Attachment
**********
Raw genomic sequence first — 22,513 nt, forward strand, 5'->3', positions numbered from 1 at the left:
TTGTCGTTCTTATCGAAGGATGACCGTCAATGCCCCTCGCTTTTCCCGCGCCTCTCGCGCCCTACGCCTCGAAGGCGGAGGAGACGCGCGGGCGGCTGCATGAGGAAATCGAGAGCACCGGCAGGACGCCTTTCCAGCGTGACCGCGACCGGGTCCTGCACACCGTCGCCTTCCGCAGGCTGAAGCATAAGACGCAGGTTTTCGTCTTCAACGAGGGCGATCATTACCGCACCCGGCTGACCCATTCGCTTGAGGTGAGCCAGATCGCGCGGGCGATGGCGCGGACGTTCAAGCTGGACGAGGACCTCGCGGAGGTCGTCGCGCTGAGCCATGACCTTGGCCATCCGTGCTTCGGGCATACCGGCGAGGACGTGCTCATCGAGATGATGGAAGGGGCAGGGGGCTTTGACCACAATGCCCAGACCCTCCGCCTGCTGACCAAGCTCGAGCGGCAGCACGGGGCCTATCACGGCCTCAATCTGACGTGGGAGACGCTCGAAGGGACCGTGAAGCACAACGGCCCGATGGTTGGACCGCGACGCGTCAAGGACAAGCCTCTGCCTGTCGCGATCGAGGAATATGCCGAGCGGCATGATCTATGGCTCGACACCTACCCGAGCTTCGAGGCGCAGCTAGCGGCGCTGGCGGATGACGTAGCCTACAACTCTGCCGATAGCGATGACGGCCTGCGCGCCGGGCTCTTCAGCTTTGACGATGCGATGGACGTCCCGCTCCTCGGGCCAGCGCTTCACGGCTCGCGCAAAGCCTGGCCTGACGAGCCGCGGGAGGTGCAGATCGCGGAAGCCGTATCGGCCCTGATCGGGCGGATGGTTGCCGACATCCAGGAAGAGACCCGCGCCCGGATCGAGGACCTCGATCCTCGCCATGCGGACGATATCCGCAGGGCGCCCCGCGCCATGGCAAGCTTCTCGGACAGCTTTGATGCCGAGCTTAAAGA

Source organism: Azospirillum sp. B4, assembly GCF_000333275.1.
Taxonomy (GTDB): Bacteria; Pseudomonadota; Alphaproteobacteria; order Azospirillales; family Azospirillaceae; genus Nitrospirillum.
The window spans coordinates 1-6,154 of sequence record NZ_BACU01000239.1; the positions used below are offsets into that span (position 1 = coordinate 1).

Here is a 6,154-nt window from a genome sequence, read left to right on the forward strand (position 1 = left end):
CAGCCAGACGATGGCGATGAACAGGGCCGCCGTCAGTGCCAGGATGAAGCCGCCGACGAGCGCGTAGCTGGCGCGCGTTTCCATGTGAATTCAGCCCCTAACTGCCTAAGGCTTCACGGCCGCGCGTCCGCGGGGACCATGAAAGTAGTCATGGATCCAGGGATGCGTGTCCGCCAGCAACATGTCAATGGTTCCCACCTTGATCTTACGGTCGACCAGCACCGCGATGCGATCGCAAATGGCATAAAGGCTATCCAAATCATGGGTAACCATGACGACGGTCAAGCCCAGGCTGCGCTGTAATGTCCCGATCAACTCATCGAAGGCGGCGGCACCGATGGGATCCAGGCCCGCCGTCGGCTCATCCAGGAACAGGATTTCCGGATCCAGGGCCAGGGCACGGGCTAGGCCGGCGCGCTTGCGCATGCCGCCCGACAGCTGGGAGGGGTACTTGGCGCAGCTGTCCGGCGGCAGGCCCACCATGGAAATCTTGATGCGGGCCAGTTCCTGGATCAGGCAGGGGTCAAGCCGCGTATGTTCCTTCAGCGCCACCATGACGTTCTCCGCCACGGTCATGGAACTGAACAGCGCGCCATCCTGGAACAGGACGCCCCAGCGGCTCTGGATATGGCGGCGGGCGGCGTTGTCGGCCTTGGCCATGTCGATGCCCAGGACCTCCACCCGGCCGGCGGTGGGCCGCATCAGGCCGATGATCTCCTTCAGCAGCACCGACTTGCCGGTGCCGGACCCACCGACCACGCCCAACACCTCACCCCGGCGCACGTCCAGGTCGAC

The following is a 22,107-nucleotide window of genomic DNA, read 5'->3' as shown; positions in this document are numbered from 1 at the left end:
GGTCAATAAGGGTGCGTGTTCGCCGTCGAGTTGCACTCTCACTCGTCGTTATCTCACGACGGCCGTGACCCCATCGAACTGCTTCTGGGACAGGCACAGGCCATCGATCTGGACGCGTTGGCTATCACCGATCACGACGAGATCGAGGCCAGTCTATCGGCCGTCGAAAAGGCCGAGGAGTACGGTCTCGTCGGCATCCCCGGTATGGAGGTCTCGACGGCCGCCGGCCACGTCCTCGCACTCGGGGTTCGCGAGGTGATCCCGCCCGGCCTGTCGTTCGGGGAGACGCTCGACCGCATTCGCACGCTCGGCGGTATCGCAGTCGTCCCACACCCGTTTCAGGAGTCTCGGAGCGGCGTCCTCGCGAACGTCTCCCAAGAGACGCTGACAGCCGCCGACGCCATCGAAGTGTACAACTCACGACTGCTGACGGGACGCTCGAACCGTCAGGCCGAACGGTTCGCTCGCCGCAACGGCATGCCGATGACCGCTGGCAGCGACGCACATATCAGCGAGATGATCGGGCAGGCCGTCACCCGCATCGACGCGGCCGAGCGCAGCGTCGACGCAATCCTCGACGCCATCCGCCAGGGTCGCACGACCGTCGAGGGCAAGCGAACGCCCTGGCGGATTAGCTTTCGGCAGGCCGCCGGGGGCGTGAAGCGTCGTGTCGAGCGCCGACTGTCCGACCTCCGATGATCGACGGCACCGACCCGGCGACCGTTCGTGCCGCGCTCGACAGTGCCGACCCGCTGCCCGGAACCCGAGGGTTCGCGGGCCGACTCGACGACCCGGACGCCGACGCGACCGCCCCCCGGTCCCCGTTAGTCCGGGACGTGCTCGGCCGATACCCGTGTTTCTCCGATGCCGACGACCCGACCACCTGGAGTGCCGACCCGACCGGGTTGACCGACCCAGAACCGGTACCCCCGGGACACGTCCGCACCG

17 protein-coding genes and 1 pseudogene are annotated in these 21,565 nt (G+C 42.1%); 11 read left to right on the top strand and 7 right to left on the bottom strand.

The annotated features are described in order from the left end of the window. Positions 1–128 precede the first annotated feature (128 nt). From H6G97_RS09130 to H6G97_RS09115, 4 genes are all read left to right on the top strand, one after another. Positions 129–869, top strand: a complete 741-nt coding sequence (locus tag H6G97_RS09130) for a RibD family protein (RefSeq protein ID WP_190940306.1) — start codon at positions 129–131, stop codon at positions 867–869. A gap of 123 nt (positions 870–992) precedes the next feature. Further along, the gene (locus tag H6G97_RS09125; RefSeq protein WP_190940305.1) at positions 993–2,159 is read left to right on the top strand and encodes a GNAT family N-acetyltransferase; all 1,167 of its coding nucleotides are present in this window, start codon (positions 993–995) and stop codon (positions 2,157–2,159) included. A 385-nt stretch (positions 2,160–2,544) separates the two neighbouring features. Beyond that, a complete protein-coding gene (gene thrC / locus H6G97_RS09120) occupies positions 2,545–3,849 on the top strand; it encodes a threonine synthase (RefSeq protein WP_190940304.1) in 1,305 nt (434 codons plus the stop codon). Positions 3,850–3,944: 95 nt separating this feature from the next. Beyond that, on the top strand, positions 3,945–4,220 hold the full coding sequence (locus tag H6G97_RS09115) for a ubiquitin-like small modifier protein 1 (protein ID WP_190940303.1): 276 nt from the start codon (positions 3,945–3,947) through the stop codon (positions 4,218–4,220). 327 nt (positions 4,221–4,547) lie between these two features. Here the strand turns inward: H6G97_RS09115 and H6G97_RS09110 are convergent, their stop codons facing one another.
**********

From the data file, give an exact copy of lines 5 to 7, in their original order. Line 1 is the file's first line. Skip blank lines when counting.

The window spans coordinates 1-6,154 of sequence record NZ_BACU01000239.1; the positions used below are offsets into that span (position 1 = coordinate 1).

Here is a 6,154-nt window from a genome sequence, read left to right on the forward strand (position 1 = left end):
CAGCCAGACGATGGCGATGAACAGGGCCGCCGTCAGTGCCAGGATGAAGCCGCCGACGAGCGCGTAGCTGGCGCGCGTTTCCATGTGAATTCAGCCCCTAACTGCCTAAGGCTTCACGGCCGCGCGTCCGCGGGGACCATGAAAGTAGTCATGGATCCAGGGATGCGTGTCCGCCAGCAACATGTCAATGGTTCCCACCTTGATCTTACGGTCGACCAGCACCGCGATGCGATCGCAAATGGCATAAAGGCTATCCAAATCATGGGTAACCATGACGACGGTCAAGCCCAGGCTGCGCTGTAATGTCCCGATCAACTCATCGAAGGCGGCGGCACCGATGGGATCCAGGCCCGCCGTCGGCTCATCCAGGAACAGGATTTCCGGATCCAGGGCCAGGGCACGGGCTAGGCCGGCGCGCTTGCGCATGCCGCCCGACAGCTGGGAGGGGTACTTGGCGCAGCTGTCCGGCGGCAGGCCCACCATGGAAATCTTGATGCGGGCCAGTTCCTGGATCAGGCAGGGGTCAAGCCGCGTATGTTCCTTCAGCGCCACCATGACGTTCTCCGCCACGGTCATGGAACTGAACAGCGCGCCATCCTGGAACAGGACGCCCCAGCGGCTCTGGATATGGCGGCGGGCGGCGTTGTCGGCCTTGGCCATGTCGATGCCCAGGACCTCCACCCGGCCGGCGGTGGGCCGCATCAGGCCGATGATCTCCTTCAGCAGCACCGACTTGCCGGTGCCGGACCCACCGACCACGCCCAACACCTCACCCCGGCGCACGTCCAGGTCGAC